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Kevin O'Brien
A textile artist works his magic on scarves.

The burnout velvet scarves made by Kevin O'Brien, C'81, GFA'87, in his Philadelphia studio, are as much fine art as fine apparel. Viewed straight in front of a sunlit window, the raised velvet patterns of one creation form black sillhouettes against the transparent silk backing that are striking enoughflowers as big as your palms, with petals radiating out from their centers like spokes of a turning wheel. But start shifting the material around and shimmering colors seem to magically appear, change, and reappear: teal blue, moss green, aubergine, gold.
O'Brien, the magician responsible for this visual feat, takes silk and rayon velvet from China and screen prints designs he's created onto it with chemicals that "eat" away the rayon, but leave the silk chiffon underside intact. The fabric is then
heated. He used to scrape away the acid-eaten pile with little butter knives; now he has a special machine set up to do the job. After it's washed and dried, O'Brien handpaints layers of color on the fabric and steams it to set the dyes.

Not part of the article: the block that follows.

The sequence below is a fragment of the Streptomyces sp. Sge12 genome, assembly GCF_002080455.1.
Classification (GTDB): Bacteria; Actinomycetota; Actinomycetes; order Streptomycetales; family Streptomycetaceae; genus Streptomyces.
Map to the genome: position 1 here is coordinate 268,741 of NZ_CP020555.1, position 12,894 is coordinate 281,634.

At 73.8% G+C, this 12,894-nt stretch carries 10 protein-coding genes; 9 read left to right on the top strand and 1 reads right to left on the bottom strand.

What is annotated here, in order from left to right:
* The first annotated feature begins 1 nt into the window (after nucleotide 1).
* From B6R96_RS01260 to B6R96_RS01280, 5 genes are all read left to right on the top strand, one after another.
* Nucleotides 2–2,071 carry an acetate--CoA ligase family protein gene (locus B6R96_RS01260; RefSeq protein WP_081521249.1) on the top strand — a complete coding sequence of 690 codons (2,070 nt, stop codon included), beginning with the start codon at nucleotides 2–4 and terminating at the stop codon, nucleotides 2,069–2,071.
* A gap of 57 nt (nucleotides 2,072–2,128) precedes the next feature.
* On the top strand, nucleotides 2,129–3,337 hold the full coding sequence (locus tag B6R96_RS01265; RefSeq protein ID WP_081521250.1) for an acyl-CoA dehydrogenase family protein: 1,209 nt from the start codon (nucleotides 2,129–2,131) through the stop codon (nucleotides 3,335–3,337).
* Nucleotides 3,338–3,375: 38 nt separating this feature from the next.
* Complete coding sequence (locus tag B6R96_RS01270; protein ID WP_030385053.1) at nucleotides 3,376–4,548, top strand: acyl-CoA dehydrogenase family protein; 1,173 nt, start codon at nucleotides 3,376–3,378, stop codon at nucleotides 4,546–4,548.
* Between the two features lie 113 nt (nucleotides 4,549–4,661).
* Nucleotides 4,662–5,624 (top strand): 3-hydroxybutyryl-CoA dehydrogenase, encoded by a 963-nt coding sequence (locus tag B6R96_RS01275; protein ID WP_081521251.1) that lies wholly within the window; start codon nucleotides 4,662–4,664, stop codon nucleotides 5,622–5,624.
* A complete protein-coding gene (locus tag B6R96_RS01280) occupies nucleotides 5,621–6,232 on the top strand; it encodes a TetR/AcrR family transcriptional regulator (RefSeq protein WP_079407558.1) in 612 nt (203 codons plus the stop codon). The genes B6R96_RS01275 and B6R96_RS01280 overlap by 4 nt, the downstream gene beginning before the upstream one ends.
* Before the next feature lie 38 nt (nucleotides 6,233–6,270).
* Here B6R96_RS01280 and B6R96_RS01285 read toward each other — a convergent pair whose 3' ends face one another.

A trip to China while studying painting at Penn's Graduate School of Fine Arts and a later trip to Japan exposed him to textile art. He gained additional experience at the Philadelphia College of Textiles and Science, where he currently teaches, and his skills have caught the attention of the fashion industry. Designer Isaac Mizrahi, for instance, is purchasing fabric for his fall collection from O'Brien's studio.
O'Brien's accessories have taken off, he believes, because in the toned-down nineties, consumers want something that's luxurious and unique "without proclaiming expensive." (Even though they are. His scarves typically sell for $200 to $400 in upscale department stores such as Neiman Marcus and in the Metropolitan Museum of Art gift catalogue, but O'Brien is also making less expensive scarves for the Dana Buchman label).
Big-name designers have grand plans for velvet this fall, but not like O'Brien, whose collection includes handbags and upholstery. "What they do is buy yardage available commercially, then they cut it. Ours is much more specifically made for the item it's going to be made into," he said. "It's much more of a fine arts-type product."
O'Brien's showroom is at 16-A N. Third Street; the phone number is 215-923-6378.
By Susan Lonkevich

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Copyright 1997 The Pennsylvania Gazette Last modified 6/18/97